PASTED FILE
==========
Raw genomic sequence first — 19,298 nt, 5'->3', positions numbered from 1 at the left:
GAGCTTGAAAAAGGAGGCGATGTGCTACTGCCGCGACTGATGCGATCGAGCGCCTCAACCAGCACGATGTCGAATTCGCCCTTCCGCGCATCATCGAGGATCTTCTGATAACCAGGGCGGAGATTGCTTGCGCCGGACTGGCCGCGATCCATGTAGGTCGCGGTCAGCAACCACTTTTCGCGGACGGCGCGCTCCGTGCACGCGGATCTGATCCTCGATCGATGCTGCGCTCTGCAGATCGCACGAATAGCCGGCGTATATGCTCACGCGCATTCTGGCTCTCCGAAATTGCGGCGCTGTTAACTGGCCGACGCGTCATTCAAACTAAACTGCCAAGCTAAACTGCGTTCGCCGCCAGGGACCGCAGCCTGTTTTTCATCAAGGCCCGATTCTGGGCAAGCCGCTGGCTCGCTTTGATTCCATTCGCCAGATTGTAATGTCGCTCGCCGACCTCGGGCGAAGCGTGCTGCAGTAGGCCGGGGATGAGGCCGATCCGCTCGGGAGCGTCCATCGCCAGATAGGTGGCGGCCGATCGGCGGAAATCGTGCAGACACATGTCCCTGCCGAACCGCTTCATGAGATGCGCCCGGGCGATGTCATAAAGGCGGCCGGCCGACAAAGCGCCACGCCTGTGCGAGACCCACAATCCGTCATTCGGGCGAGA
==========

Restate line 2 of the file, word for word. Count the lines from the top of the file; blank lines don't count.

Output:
GAGCTTGAAAAAGGAGGCGATGTGCTACTGCCGCGACTGATGCGATCGAGCGCCTCAACCAGCACGATGTCGAATTCGCCCTTCCGCGCATCATCGAGGATCTTCTGATAACCAGGGCGGAGATTGCTTGCGCCGGACTGGCCGCGATCCATGTAGGTCGCGGTCAGCAACCACTTTTCGCGGACGGCGCGCTCCGTGCACGCGGATCTGATCCTCGATCGATGCTGCGCTCTGCAGATCGCACGAATAGCCGGCGTATATGCTCACGCGCATTCTGGCTCTCCGAAATTGCGGCGCTGTTAACTGGCCGACGCGTCATTCAAACTAAACTGCCAAGCTAAACTGCGTTCGCCGCCAGGGACCGCAGCCTGTTTTTCATCAAGGCCCGATTCTGGGCAAGCCGCTGGCTCGCTTTGATTCCATTCGCCAGATTGTAATGTCGCTCGCCGACCTCGGGCGAAGCGTGCTGCAGTAGGCCGGGGATGAGGCCGATCCGCTCGGGAGCGTCCATCGCCAGATAGGTGGCGGCCGATCGGCGGAAATCGTGCAGACACATGTCCCTGCCGAACCGCTTCATGAGATGCGCCCGGGCGATGTCATAAAGGCGGCCGGCCGACAAAGCGCCACGCCTGTGCGAGACCCACAATCCGTCATTCGGGCGAGA